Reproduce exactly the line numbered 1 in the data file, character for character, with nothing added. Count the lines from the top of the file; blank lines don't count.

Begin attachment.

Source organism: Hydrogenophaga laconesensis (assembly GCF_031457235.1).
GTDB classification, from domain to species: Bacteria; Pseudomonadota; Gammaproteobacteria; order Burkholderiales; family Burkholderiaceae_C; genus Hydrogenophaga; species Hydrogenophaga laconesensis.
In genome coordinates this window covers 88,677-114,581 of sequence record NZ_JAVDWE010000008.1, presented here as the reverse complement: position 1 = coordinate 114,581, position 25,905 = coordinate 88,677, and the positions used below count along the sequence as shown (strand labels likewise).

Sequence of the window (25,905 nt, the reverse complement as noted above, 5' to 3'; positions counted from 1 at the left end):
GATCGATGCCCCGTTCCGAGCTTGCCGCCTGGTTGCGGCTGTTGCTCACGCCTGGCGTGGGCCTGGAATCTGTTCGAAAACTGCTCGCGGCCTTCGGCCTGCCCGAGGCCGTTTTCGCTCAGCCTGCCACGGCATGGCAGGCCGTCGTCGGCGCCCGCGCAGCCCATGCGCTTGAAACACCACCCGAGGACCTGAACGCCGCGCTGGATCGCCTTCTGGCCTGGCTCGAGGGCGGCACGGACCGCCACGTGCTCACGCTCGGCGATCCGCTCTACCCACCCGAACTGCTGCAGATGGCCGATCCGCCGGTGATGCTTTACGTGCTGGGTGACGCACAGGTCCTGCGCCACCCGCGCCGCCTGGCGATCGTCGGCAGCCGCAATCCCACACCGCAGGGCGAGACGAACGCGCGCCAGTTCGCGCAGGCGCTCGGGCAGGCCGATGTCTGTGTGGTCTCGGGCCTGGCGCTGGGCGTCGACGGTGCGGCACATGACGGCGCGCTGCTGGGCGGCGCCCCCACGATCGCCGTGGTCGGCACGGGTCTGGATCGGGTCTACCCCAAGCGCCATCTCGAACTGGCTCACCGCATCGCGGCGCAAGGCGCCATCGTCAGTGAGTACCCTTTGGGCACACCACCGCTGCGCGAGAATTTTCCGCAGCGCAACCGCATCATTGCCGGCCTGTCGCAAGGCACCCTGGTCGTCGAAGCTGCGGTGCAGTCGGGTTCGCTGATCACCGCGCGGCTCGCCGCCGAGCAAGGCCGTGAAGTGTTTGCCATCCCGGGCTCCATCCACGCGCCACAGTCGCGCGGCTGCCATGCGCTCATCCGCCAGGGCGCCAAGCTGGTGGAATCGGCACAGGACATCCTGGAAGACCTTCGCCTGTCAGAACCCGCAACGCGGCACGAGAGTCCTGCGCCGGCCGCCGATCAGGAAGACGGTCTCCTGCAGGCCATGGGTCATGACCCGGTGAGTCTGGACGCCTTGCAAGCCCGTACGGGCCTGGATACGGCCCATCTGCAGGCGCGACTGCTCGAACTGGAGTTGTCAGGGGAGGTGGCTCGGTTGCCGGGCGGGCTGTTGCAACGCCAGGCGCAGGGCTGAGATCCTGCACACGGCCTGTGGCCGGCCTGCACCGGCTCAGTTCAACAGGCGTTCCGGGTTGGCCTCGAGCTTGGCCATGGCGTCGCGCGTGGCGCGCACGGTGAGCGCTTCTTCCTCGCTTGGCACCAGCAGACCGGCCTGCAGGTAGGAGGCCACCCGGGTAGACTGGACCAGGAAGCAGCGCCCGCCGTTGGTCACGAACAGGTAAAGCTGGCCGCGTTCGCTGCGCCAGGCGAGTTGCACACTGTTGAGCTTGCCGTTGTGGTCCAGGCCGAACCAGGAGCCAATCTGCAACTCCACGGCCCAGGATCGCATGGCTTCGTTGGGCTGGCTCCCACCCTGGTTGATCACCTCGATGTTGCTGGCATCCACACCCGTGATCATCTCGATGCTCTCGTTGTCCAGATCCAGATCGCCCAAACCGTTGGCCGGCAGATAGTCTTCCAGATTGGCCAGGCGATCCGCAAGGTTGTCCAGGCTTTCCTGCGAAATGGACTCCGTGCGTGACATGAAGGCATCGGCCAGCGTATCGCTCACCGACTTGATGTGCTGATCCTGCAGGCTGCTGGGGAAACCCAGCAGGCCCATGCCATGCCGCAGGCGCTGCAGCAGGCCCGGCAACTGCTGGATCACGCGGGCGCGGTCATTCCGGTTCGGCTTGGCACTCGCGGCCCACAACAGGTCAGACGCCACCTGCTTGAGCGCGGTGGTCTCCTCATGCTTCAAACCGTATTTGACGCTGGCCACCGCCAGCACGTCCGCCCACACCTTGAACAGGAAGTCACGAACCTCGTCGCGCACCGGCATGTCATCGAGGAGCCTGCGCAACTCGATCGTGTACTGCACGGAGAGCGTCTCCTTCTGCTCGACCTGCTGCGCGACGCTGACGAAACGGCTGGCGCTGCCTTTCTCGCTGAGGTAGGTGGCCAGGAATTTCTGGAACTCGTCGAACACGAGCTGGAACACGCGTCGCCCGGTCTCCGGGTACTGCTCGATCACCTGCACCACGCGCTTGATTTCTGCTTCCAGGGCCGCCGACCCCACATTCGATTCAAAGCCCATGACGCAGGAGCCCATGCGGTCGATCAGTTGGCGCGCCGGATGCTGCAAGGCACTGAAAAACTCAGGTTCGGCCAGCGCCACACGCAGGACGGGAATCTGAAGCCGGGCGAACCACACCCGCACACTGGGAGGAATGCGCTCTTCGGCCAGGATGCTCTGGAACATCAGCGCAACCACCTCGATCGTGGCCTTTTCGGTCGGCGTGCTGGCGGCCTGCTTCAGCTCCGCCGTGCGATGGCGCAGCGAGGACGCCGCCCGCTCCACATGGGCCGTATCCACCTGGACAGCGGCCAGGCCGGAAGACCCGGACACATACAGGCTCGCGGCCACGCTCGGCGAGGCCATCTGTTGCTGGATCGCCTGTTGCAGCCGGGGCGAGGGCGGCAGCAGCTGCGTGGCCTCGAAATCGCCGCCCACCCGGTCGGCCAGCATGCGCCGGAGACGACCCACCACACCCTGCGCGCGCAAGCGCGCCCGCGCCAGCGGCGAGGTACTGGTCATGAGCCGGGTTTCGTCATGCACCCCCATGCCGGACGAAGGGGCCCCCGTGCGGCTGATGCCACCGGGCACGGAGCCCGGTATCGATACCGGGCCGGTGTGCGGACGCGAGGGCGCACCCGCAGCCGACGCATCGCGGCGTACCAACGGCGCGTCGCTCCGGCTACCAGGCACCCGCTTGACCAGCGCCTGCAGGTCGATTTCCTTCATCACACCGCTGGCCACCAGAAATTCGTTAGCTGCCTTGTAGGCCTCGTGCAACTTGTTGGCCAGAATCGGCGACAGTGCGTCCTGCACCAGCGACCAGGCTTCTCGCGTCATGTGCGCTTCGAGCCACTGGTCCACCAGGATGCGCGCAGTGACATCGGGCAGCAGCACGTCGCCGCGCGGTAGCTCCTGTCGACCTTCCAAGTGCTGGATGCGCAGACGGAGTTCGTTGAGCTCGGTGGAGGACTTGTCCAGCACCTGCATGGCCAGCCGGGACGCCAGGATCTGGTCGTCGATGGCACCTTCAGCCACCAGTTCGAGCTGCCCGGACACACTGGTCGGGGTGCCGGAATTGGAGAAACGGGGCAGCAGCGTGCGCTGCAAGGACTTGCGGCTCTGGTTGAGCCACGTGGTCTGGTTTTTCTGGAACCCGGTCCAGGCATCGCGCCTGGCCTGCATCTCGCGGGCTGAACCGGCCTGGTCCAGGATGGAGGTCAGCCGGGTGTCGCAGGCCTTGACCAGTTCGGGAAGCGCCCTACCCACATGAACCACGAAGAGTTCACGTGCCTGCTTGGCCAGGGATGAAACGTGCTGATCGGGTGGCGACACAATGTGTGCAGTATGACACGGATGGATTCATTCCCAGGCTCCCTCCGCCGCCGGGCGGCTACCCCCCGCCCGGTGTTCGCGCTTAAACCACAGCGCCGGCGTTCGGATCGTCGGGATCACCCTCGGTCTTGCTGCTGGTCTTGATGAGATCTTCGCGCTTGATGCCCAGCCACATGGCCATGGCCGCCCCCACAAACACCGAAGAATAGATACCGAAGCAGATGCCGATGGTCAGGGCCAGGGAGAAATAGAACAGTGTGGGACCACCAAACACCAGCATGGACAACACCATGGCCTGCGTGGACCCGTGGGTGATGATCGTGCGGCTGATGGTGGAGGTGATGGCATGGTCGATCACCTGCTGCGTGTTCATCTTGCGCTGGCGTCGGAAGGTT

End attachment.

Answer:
Source organism: Hydrogenophaga laconesensis (assembly GCF_031457235.1).